UPDATE: Joan McCarter
All of the reporting this morning from the Democrats’ meeting is of a unified conference that isn’t going to sit this out, and is not going to support McCarthy. The reasons: “McCarthy’s actions on Jan 6, his trip to Mar a Lago, his attempt to discredit the Jan 6 Cmte, his reneging on debt limit deal and his actions this weekend are all the reasons.”
UPDATE: Joan McCarter
Rep. Abigail Spanberger, Virginia, is one of the vulnerable Frontline Democrats, and often speaks for them. She’s definitely not going to help McCarthy.
“He’s a man who cannot be trusted. He’s a man who has excused the inexcusable time and time and time again. He is in this circumstance because he was willing to give up and negotiate anything to become speaker. So I think anyone who thinks it might be some sort of strategy for Frontliners to try and help McCarthy is kind of fundamentally misunderstanding the fact that to us, nothing is more important than our principles.’
Florida Rep. Matt Gaetz finally made good on his threats Monday afternoon, quietly filing his motion to oust House Speaker Kevin McCarthy. The rules of Congress say that the issue has to be dealt with within two days, though there are a few ways that can go.
McCarthy was typically, inexplicably confident Tuesday morning going into a closed-door meeting of his whole conference, telling reporters he was ready to have the motion come up Tuesday and following through in the meeting by informing members the vote will happen in the first vote series early Tuesday afternoon.
This is the first time since 1910 that the motion will be considered on the floor. It’s been threatened a few times since but never deployed, in part because it’s hard to pull off. It’s a simple majority vote, and the numbers are everything today—how many of Gaetz’s hard-liner supporters will vote with him, how many members are on the floor at the time, and where the Democrats land.
House Democrats also met Tuesday morning to decide whether they give McCarty any help on this one. McCarthy reached out to Minority Leader Hakeem Jeffries Monday night but would not negotiate for his support. "They haven't asked for anything. I'm not going to provide anything," he said early Tuesday. McCarthy insists that the issue is not about him but about the institution, and that that should be enough for Democrats to help him out. “I think this is a question to the institution itself. I know in the past, the other leaders together believed that this should never be in play.”
In an MSNBC appearance Tuesday morning, Jeffries had no comment beyond saying, "We are in the midst of a Republican civil war and it is undermining the ability of the congress to solve problems on behalf of hardworking taxpayers.” Jeffries might ask for his members to vote—or abstain from voting—as a bloc, or tell them to vote their conscience. If it’s the latter, McCarthy should worry because Democrats have an extensive list of reasons why the man can’t be trusted, from his vote to overturn the 2020 election, to his reneging on the debt ceiling deal he made with President Joe Biden, to his capitulation to hard-liners on Biden’s impeachment. The capper happened Sunday, after Democrats saved his bacon by giving him the votes to avert a government shutdown. McCarthy went on “Face the Nation” and told host Margaret Brennan that Democrats “tried to do everything” to force a shutdown of the federal government.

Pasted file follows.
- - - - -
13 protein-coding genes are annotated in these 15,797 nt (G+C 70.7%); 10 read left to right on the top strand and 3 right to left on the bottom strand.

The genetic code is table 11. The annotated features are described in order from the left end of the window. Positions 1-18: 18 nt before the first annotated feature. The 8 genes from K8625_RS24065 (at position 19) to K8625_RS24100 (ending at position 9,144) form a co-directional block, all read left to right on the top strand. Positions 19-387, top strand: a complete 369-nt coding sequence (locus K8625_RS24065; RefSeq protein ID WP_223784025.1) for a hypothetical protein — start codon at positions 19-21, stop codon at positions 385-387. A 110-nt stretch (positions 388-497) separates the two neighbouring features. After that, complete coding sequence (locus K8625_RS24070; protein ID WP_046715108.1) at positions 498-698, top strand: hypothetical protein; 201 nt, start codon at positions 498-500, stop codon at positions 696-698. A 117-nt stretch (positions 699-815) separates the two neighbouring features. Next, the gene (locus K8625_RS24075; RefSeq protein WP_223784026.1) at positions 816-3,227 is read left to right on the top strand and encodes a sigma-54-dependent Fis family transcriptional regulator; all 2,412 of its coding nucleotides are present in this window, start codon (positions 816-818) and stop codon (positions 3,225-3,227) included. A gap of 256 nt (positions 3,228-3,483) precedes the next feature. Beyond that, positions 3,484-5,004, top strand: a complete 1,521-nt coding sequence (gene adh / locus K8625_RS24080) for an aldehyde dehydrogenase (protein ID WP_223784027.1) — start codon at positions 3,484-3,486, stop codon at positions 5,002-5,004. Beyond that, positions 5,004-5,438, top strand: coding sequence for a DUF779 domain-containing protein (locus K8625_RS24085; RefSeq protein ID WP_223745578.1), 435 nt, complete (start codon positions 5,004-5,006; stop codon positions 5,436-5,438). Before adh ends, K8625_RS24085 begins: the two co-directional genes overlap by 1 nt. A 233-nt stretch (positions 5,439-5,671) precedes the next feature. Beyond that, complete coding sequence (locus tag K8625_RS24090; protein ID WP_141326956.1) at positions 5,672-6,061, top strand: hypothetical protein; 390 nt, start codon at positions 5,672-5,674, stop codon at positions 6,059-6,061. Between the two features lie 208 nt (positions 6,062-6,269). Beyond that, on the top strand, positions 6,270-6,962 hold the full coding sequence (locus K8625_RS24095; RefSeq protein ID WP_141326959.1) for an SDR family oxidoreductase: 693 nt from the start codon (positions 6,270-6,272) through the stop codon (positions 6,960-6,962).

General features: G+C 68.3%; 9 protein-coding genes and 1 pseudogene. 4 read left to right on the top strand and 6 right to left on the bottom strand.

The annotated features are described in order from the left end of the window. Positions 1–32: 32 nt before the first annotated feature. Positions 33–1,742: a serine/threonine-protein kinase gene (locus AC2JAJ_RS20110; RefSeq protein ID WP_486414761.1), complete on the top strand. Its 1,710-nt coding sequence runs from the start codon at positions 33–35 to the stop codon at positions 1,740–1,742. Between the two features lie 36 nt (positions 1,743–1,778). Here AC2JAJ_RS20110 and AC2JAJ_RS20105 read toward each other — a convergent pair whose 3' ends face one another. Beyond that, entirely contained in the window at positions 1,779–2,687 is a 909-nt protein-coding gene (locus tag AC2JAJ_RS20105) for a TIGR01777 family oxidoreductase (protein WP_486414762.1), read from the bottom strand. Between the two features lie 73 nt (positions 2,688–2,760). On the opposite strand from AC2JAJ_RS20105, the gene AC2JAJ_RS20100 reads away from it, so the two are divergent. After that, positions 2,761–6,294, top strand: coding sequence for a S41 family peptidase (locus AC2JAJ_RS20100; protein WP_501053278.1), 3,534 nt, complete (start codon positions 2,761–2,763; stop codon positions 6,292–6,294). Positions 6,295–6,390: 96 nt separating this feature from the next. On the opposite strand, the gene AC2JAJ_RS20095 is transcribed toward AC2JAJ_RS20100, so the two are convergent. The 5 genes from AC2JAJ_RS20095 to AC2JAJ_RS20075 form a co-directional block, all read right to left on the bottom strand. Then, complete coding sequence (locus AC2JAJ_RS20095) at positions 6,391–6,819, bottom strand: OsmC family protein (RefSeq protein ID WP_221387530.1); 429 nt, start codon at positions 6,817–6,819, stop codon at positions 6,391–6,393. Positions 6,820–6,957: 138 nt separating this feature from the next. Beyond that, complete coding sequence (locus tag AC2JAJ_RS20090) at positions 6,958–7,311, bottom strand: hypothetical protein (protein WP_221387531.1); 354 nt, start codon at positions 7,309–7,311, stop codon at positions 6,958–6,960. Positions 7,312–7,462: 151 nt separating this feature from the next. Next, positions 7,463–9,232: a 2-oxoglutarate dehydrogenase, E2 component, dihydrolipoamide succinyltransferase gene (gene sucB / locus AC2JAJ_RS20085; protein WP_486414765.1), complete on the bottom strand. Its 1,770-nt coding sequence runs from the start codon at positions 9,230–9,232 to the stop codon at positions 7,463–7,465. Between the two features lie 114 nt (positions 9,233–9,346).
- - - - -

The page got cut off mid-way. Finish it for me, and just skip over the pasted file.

So how will this go Tuesday afternoon? There are a few possibilities. They could put Gaetz’s motion immediately to a vote. From there, it’s up or down on McCarthy by a simple majority of those present and voting. Either he wins, or he loses. Or there could first be a motion to table Gaetz’s resolution, or to refer it to a committee that will bury it. If the motion to table passes, McCarthy survives. If it fails, they then vote on Gaetz’s motion, and we’re back to the simple majority to save him or boot him. He can afford to lose only four votes if every House member is present and voting.
As of Tuesday morning, Gaetz had three likely supporters: Reps. Bob Good of Virginia, Tim Burchett of Tennessee, and Eli Crane of Arizona. There were a handful known to be leaning toward booting McCarthy: Reps. Matt Rosendale of Montana, Dan Bishop of North Carolina, and Andy Biggs of Arizona.
You can follow along with all the action this afternoon in live coverage at Daily Kos.
Matt Gaetz files motion to oust McCarthy. Will Democrats join the effort or save his hide?
Chaos reigns in House as hard-liners plot McCarthy ouster
The Gaetz-McCarthy feud gets even nastier as shutdown looms